Michigan Compiled Laws, Chapter 554. Real and Personal Property § 554.583

Sec. 3.  (1) A possessor of a fee, reversionary, or easement interest in land, including an owner, lessee, or other lawful occupant, owes no duty of care to a trespasser and is not liable to a trespasser for physical harm caused by the possessor's failure to exercise reasonable care to put the land in a condition reasonably safe for the trespasser or to carry on activities on the land so as not to endanger trespassers.

(2) Notwithstanding subsection (1), a possessor of land may be subject to liability for physical injury or death to a trespasser if any of the following apply:

(a) The possessor injured the trespasser by willful and wanton misconduct.

(b) The possessor was aware of the trespasser's presence on the land, or in the exercise of ordinary care should have known of the trespasser's presence on the land, and failed to use ordinary care to prevent injury to the trespasser arising from active negligence.

(c) The possessor knew, or from facts within the possessor's knowledge should have known, that trespassers constantly intrude on a limited area of the land and the trespasser was harmed as a result of the possessor's failure to carry on an activity in that limited area involving a risk of death or serious bodily harm with reasonable care for the trespasser's safety.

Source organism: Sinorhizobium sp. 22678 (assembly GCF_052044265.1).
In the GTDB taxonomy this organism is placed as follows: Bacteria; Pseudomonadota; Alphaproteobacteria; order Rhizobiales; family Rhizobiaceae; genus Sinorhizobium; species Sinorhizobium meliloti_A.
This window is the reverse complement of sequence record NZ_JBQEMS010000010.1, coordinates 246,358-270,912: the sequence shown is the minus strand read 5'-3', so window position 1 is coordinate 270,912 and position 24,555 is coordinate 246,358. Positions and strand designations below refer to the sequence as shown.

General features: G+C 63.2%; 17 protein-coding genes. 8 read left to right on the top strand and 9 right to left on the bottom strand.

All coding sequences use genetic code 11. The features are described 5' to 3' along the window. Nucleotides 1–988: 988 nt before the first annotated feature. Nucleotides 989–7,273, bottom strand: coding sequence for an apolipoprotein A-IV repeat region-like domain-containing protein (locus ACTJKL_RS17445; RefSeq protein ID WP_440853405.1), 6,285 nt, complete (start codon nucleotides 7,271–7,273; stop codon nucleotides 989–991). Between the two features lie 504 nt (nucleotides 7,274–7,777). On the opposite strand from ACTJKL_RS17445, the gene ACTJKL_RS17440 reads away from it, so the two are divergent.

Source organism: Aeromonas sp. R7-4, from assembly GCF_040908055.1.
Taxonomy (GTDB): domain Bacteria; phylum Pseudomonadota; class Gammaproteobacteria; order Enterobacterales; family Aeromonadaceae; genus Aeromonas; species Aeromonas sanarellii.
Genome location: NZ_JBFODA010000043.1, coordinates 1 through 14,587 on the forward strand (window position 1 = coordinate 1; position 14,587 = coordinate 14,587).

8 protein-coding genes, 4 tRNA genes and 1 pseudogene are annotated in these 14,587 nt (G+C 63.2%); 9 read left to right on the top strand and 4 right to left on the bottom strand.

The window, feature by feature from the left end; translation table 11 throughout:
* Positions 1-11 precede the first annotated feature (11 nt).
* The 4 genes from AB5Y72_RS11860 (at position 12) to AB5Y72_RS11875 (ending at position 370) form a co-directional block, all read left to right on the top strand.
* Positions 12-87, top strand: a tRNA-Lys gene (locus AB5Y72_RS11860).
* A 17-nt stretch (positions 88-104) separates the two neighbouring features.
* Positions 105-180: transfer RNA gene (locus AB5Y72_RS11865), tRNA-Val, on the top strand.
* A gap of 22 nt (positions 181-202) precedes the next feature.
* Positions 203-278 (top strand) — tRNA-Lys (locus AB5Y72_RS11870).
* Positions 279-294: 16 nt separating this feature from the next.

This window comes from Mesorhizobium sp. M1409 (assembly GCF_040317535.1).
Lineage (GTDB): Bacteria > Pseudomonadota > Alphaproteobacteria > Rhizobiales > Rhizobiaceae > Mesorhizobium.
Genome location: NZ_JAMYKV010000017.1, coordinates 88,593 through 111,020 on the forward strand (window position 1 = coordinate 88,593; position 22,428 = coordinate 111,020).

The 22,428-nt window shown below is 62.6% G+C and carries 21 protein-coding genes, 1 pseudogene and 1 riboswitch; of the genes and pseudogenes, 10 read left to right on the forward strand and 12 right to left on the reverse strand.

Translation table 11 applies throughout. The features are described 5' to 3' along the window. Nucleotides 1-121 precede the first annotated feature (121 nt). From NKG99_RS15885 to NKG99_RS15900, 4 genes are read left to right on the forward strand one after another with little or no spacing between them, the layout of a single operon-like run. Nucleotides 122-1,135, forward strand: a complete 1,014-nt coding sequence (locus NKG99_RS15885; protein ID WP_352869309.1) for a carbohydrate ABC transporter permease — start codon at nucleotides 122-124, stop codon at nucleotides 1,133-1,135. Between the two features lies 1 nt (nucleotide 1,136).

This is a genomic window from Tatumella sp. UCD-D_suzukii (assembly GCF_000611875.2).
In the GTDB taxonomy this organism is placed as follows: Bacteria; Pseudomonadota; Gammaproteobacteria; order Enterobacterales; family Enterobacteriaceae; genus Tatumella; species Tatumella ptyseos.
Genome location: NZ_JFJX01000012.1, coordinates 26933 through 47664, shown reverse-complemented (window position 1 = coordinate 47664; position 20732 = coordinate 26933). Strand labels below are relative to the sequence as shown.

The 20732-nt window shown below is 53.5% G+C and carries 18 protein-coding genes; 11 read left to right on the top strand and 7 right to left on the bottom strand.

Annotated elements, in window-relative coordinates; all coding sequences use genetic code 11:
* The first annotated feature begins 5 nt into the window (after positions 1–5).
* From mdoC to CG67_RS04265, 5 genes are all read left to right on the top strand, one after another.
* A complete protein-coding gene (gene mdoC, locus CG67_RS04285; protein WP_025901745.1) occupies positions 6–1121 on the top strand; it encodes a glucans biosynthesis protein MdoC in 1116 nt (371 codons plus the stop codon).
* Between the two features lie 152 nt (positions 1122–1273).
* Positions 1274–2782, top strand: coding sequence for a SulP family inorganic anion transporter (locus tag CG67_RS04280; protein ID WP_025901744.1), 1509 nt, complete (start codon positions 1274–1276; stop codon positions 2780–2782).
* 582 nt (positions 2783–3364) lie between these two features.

(d) The trespasser is a child injured by an artificial condition on the land and all of the following apply:

(i) The possessor knew or had reason to know that a child would be likely to trespass on the place where the condition existed.

(ii) The possessor knew or had reason to know of the condition and realized or should have realized that the condition would involve an unreasonable risk of death or serious bodily harm to a child.

(iii) The injured child, because of his or her youth, did not discover the condition or realize the risk involved in intermeddling with it or in coming within the area made dangerous by it.

(iv) The utility to the possessor of maintaining the condition and the burden of eliminating the danger were slight as compared with the risk to the child.

(v) The possessor failed to exercise reasonable care to eliminate the danger or otherwise to protect the child.

(3) This section does not increase the liability of a possessor of land and does not affect any immunity from or defenses to civil liability established by or available under the statutes or common law of this state to which a possessor of land is entitled.

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